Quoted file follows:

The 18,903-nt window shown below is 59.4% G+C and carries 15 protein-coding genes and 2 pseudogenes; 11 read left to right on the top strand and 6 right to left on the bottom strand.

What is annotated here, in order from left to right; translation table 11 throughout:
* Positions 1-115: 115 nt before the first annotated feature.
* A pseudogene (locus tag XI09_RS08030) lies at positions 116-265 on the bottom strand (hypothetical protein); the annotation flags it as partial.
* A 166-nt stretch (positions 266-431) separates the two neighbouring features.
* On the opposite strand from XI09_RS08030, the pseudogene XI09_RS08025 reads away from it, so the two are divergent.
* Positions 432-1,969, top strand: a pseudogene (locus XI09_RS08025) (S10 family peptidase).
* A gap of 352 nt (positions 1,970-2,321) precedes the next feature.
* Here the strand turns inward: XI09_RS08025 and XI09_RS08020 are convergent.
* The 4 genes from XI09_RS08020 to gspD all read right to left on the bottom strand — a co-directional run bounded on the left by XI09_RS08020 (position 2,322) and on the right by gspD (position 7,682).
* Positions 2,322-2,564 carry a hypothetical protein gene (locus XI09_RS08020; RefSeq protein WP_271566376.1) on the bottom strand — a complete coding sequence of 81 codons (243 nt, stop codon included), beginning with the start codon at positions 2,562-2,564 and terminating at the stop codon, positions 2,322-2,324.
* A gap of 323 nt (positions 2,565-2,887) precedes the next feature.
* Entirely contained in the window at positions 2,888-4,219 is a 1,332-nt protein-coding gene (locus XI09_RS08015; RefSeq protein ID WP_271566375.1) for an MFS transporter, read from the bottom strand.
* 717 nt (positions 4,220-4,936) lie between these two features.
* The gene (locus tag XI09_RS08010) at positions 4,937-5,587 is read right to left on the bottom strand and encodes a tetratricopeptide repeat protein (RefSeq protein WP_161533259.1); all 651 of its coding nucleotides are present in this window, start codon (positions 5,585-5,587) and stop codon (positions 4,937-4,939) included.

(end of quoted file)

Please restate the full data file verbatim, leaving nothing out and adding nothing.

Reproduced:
The 18,903-nt window shown below is 59.4% G+C and carries 15 protein-coding genes and 2 pseudogenes; 11 read left to right on the top strand and 6 right to left on the bottom strand.

What is annotated here, in order from left to right; translation table 11 throughout:
* Positions 1-115: 115 nt before the first annotated feature.
* A pseudogene (locus tag XI09_RS08030) lies at positions 116-265 on the bottom strand (hypothetical protein); the annotation flags it as partial.
* A 166-nt stretch (positions 266-431) separates the two neighbouring features.
* On the opposite strand from XI09_RS08030, the pseudogene XI09_RS08025 reads away from it, so the two are divergent.
* Positions 432-1,969, top strand: a pseudogene (locus XI09_RS08025) (S10 family peptidase).
* A gap of 352 nt (positions 1,970-2,321) precedes the next feature.
* Here the strand turns inward: XI09_RS08025 and XI09_RS08020 are convergent.
* The 4 genes from XI09_RS08020 to gspD all read right to left on the bottom strand — a co-directional run bounded on the left by XI09_RS08020 (position 2,322) and on the right by gspD (position 7,682).
* Positions 2,322-2,564 carry a hypothetical protein gene (locus XI09_RS08020; RefSeq protein WP_271566376.1) on the bottom strand — a complete coding sequence of 81 codons (243 nt, stop codon included), beginning with the start codon at positions 2,562-2,564 and terminating at the stop codon, positions 2,322-2,324.
* A gap of 323 nt (positions 2,565-2,887) precedes the next feature.
* Entirely contained in the window at positions 2,888-4,219 is a 1,332-nt protein-coding gene (locus XI09_RS08015; RefSeq protein ID WP_271566375.1) for an MFS transporter, read from the bottom strand.
* 717 nt (positions 4,220-4,936) lie between these two features.
* The gene (locus tag XI09_RS08010) at positions 4,937-5,587 is read right to left on the bottom strand and encodes a tetratricopeptide repeat protein (RefSeq protein WP_161533259.1); all 651 of its coding nucleotides are present in this window, start codon (positions 5,585-5,587) and stop codon (positions 4,937-4,939) included.